Targeting IL-4.

IL-4 has been demonstrated to have an important role in the development of allergic inflammation at several levels and is an attractive target for therapy. In the presence of dendritic cell-presented allergen, IL-4 (possibly basophil-derived) strongly influences the differentiation of TH0 cells into TH2 cells. Furthermore, along with IL-13, IL-4 is a primary signal influencing the B lymphocyte to undergo isotype switch from IgM to IgE. IL-4 has also been demonstrated to upregulate the high affinity and low affinity IgE receptor expression on mast cells and basophils (Fig. 2B). Finally, IL-4 can also contribute to inflammatory cell recruitment via vascular cell adhesion molecule-1/very late antigen-4 dependent mechanisms, and can also directly contribute to goblet cell hyperplasia. In mouse models of asthma, many studies have shown that IL-4 removal or blockade profoundly abrogates the allergic inflammatory response and other features of asthma.29

The solubilized IL-4 receptor fragment altrakincept, consisting of an extracellular portion of human IL-4R-α chain that competitively inhibits the binding of IL-4 to its receptor, appeared promising in early human studies of mild to moderate asthma. Delivered by nebulizer, it appeared safe and well-tolerated and had a serum half-life of about five days. After a single dose it resulted in a reduction in exhaled nitric oxide and stabilization of asthma symptoms, despite inhaled corticosteroid withdrawal.30 In a subsequent 12-week proof of concept study that included 62 atopic patients with mild-to-moderate persistent asthma, weekly administration by nebulizer safely permitted withdrawal of inhaled steroid while maintaining asthma control. Thus, in contrast to the control group, patients treated with soluble IL-4 receptor showed no decline in FEV1 or increase in symptoms after inhaled corticosteroid therapy withdrawal. However, the study discontinuation rate due to asthma exacerbations was similar between the soluble IL-4 receptor and placebo groups.31 While no further reports of clinical studies have been published, it is understood that a larger, Phase III trial failed to confirm this benefit or efficacy suggested by the earlier, smaller trials.32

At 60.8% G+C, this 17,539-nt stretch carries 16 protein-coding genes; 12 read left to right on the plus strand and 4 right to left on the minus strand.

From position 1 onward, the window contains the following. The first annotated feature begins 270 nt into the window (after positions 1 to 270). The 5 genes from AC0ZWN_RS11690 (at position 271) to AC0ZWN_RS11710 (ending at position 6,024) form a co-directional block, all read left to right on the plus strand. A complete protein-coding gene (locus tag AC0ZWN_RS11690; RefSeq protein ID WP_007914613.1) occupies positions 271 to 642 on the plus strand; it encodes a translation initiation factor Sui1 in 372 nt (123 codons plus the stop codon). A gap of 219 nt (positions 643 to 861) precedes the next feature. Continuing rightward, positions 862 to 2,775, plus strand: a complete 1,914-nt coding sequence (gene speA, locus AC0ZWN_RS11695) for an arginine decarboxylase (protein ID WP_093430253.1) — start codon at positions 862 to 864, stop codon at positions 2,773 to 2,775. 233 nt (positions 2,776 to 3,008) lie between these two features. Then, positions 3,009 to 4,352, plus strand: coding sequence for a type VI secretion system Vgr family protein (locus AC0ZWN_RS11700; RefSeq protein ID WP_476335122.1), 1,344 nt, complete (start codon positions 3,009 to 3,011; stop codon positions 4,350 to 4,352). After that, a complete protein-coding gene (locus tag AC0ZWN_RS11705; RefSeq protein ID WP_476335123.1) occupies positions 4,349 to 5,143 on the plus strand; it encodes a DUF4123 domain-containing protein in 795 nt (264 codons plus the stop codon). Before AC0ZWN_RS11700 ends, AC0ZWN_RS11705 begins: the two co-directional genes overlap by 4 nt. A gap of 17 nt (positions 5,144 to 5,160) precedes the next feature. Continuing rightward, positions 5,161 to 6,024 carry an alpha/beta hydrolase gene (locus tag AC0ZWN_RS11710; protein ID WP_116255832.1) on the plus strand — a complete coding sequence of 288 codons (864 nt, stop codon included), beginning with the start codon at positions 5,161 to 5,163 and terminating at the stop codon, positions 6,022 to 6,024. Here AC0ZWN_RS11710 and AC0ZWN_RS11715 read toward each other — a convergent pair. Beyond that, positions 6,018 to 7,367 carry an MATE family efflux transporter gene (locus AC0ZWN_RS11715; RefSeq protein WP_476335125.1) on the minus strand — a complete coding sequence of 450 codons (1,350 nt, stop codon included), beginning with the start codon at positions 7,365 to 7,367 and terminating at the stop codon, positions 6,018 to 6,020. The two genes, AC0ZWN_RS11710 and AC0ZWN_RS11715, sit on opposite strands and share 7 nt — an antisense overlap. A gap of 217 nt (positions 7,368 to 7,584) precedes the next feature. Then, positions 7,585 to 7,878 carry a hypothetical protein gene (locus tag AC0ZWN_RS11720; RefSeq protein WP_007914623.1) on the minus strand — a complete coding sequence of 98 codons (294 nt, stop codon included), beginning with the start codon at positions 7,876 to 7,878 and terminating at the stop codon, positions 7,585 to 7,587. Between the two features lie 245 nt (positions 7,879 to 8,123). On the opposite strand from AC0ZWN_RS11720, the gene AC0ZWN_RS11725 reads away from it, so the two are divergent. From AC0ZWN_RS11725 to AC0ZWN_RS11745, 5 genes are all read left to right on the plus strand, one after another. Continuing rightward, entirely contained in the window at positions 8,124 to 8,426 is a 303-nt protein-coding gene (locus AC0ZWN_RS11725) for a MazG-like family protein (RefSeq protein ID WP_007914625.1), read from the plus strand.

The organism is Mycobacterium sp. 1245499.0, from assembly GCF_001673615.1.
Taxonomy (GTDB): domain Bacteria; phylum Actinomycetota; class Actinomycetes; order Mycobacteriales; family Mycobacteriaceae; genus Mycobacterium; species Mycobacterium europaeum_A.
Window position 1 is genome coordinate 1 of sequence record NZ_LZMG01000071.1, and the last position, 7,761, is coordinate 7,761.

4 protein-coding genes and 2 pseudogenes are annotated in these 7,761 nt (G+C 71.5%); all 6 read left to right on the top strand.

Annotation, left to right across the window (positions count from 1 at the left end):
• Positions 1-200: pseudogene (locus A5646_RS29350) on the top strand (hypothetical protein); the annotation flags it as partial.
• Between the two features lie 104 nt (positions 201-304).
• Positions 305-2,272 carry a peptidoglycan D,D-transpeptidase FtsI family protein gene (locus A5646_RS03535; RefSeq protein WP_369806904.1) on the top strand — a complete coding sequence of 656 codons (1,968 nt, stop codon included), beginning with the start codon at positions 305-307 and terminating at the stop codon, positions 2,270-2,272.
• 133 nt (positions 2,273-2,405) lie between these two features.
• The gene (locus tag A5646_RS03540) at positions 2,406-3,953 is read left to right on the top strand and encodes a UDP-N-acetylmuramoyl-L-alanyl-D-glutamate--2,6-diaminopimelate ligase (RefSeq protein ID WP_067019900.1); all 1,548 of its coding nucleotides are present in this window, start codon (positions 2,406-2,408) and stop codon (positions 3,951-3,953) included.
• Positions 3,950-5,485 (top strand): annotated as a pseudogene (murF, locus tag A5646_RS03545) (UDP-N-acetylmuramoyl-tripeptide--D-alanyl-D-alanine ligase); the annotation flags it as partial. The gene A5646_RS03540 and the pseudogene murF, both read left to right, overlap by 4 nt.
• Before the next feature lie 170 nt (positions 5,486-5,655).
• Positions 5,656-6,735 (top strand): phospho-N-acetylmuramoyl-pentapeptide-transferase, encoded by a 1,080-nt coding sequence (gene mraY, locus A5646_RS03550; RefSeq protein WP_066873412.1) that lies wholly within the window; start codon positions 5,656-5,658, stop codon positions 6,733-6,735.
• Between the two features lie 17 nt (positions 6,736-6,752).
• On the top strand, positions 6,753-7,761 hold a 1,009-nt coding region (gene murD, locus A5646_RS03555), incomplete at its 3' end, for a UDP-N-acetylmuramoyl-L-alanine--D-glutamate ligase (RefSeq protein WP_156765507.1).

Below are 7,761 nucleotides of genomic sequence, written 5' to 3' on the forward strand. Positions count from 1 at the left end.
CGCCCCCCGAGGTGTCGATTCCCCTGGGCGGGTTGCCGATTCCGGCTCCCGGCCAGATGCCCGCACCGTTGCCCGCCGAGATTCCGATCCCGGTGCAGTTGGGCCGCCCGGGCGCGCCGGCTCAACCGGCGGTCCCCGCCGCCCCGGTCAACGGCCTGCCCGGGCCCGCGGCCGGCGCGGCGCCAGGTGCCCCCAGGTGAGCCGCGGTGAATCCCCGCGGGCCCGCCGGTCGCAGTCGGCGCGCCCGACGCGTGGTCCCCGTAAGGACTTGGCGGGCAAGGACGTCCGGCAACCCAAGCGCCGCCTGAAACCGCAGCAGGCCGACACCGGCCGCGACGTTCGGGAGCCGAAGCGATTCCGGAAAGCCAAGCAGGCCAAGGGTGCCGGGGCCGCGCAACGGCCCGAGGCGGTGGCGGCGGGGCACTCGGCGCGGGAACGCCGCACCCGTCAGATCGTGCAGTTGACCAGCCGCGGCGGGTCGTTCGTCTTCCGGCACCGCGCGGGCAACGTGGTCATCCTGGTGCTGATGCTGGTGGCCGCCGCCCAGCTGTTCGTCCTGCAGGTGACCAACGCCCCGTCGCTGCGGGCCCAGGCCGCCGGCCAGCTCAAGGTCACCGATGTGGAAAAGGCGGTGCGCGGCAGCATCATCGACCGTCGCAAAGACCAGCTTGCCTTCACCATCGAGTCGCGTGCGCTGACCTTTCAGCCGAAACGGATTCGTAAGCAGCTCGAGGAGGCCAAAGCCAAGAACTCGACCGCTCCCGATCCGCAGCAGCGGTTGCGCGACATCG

IL-4 and IL-13 overlap in several functions and share a common α-chain in their receptors. Recent research has suggested that the soluble IL-4R under certain conditions may even enhance IL-13 responses. This observation may be relevant to the soluble IL-4 receptor's ultimate lack of efficacy in clinical trials.33

An alternative approach to targeting IL-4 has been the use of an anti-IL-4 humanized monoclonal antibody, pascolizumab. This antibody effectively blocked IL-4 responses in vitro, and showed a favorable in-vivo pharmacokinetic profile in cynomolgus monkeys. A Phase II clinical trial in humans with asthma yielded unimpressive results, and further development was discontinued.34

Targeting IL-5.

IL-5 plays an important role in the differentiation of CD34 positive hematopoietic precursor cells into eosinophils, their subsequent maturation and passage out of the bone marrow into peripheral blood. IL-5 also induces activation of mature eosinophils and promotes their survival (Fig. 2C).35 As eosinophils express the pro-fibrotic growth factor TGFβ, IL-5 has also been linked to airway remodeling.36 A series of animal studies highlighted the important role of IL-5 in asthma,37,38 and demonstrated that removal of IL-5 resulted in improved parameters of asthmatic disease activity.39,40